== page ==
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Publications Censored In China, for All History Is Political (cont’d)

Posted by Author on January 25, 2007

By Kent Ewing, The Asia Times, Jan 26, 2007-


In a speech accepting the PEN award, Zhang said that while life for intellectuals is much better in China today than during her father’s time, the country’s breakneck economic growth poses a new threat to its people: “The situation now is very different. Intellectuals are living better, and they can express their own voices up to a point.

“But there is now another situation – many people are more interested in pursuing material [wealth] rather than dispassionately understanding the depth of humanity and the truth of life … We seem to have come out from one kind of totalitarianism, and we turned off and walked right under another form of domination.”

In a rare show of outrage for a Chinese author, Zhang issued a 1,000-word attack on the GAPP after the ban of her most recent book, an account of seven Peking opera stars who were friends of her family. She told the Post that the ban “infringed my personal rights” of freedom of expression and publication.

The other most recently banned titles represent an interesting cross-section of China’s bureaucratic paranoia – from I Object: The Road to Politics by a People’s Congress Member, journalist Zhu Ling’s account of peasant activist Yao Lifa’s long struggle to bring fair, democratic elections to a local legislature in Hubei province, to Hu Fayun’s This Is How It, the story of a woman whose obsession with the Internet during the SARS (severe acute respiratory syndrome) crisis jeopardizes her relationship with a local politician.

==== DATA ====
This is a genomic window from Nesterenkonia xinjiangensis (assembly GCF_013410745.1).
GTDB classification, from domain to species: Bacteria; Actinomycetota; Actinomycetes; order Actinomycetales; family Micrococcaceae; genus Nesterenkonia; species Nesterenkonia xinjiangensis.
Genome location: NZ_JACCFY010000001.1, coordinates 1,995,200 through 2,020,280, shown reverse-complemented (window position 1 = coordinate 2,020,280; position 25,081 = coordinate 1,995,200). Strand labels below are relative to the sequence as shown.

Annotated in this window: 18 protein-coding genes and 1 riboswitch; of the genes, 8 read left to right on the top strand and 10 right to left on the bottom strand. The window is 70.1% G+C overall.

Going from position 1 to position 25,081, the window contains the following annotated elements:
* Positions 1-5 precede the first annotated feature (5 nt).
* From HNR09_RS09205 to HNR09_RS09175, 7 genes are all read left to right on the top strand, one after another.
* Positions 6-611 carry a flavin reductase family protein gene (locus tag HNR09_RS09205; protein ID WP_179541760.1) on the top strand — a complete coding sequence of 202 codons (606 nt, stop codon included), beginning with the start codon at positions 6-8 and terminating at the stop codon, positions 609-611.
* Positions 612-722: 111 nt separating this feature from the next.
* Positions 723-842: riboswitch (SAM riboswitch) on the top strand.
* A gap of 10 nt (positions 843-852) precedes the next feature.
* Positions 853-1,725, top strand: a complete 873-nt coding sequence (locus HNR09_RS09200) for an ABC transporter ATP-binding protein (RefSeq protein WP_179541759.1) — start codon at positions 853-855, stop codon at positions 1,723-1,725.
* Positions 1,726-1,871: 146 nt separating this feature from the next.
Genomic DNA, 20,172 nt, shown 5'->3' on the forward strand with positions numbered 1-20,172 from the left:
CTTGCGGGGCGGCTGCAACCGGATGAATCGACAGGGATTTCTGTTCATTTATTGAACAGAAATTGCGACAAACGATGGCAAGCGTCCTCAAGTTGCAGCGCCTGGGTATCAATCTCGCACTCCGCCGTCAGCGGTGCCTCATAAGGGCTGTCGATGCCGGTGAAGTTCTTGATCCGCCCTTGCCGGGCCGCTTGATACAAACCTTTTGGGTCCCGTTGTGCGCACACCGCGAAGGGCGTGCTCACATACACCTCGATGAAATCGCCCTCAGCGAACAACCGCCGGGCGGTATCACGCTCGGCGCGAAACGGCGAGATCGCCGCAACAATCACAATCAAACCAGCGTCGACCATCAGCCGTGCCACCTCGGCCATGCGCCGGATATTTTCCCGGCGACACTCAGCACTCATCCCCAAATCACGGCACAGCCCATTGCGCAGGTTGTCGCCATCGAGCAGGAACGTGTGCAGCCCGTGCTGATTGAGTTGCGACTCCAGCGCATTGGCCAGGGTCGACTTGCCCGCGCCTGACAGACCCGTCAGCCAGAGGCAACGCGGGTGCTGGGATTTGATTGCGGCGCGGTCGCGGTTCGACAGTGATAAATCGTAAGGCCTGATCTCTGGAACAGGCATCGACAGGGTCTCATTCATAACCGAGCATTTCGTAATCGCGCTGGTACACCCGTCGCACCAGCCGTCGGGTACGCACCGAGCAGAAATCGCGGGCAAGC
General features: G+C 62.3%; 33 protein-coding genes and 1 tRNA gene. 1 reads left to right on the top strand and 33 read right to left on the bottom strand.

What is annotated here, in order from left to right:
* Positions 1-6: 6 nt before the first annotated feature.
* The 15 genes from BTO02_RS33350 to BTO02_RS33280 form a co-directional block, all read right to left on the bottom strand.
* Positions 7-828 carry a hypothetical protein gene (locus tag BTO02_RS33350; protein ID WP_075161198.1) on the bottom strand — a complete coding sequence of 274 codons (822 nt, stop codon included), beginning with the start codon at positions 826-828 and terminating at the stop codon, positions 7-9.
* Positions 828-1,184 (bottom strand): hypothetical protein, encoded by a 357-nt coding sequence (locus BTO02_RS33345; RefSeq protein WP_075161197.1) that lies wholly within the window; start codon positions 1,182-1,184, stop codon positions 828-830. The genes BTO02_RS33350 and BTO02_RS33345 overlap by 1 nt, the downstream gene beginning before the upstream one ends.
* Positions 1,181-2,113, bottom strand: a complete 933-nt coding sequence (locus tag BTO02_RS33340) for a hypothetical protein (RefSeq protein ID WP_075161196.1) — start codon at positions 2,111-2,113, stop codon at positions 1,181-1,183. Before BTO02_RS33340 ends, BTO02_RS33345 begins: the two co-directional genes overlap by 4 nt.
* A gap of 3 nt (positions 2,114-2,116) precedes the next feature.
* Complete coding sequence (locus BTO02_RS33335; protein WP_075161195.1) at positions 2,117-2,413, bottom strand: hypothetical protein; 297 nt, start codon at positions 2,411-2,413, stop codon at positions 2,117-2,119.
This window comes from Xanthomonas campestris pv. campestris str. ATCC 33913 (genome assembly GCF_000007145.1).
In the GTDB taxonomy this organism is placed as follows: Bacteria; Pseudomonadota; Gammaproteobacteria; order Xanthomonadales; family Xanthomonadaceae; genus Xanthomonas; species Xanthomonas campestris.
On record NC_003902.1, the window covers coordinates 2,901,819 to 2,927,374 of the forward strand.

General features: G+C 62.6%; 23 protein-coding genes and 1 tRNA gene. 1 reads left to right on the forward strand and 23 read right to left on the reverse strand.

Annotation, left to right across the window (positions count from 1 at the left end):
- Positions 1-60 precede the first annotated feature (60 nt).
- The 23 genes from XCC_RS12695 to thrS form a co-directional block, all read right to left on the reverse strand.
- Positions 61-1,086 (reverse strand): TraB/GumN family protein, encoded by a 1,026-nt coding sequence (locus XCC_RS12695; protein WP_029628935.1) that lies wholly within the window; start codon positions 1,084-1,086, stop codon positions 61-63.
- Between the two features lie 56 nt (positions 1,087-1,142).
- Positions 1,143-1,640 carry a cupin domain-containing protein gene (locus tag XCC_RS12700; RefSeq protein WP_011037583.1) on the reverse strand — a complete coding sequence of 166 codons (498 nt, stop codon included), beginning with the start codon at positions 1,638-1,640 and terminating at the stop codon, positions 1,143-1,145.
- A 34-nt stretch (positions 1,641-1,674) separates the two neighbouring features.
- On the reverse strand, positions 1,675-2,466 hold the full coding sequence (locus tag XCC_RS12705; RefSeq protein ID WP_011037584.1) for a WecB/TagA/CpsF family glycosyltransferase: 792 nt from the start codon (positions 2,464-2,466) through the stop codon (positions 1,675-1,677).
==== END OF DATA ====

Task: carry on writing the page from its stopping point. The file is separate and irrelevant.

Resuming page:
This week the State Administration of Radio, Film and Television took the crusade for political correctness even further, ordering satellite television networks to show only “ethically inspiring  dramas” during prime time.

The order, which affects 48 national channels, will be in force for eight months, starting in February. It prohibits prime-time airing of imported cartoons and dramas, programs involving crime, sex, divorce or legal cases, and dramas in local dialects or even local accents.

With the censors’ ambit spreading so far and wide, analysts point to one clear message: Chinese leaders want to see nothing in the media that could undermine President Hu Jintao’s vision of a “harmonious society” in the run-up to the CCP’s 17th congress this autumn. The congress is the first to be chaired by Hu, and no one is allowed to spoil the party.

Hu took over the presidency from Jiang Zemin in 2003 and is also the party’s general secretary and head of the army. The congress, which will witness substantial changes in leadership posts and set the course for the country’s development over the next five years, is expected to be a crowning moment for him.

Ironically, when Hu assumed the presidency touted as a reformer, there was hope of a new openness toward the media. Indeed, in tandem with his call for better economic management, the new president encouraged journalists to play a more aggressive watchdog role in society by reporting on the epidemic of corruption and fraud that has become a defining characteristic of Chinese bureaucracy.